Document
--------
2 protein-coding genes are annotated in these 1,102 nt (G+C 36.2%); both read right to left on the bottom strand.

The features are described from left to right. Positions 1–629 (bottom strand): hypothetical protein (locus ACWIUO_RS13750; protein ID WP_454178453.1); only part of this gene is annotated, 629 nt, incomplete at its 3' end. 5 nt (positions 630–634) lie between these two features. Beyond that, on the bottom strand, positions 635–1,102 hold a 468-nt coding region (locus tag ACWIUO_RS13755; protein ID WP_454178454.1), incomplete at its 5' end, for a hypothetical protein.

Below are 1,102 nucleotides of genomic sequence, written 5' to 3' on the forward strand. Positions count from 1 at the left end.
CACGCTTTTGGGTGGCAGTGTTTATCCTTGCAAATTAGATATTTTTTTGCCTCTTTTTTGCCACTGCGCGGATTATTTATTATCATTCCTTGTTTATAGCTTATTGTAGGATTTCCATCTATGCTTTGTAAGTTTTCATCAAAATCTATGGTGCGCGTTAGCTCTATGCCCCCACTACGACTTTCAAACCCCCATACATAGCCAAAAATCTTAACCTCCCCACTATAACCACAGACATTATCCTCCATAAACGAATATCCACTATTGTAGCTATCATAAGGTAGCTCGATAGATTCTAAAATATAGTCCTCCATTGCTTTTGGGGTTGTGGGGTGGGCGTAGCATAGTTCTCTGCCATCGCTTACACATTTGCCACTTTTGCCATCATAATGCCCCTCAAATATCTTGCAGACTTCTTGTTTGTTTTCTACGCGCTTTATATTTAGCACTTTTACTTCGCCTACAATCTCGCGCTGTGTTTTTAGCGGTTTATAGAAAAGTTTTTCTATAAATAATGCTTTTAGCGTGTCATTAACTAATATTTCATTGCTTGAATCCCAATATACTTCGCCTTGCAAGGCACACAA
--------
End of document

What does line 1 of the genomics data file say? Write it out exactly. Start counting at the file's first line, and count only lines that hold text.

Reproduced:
2 protein-coding genes are annotated in these 1,102 nt (G+C 36.2%); both read right to left on the bottom strand.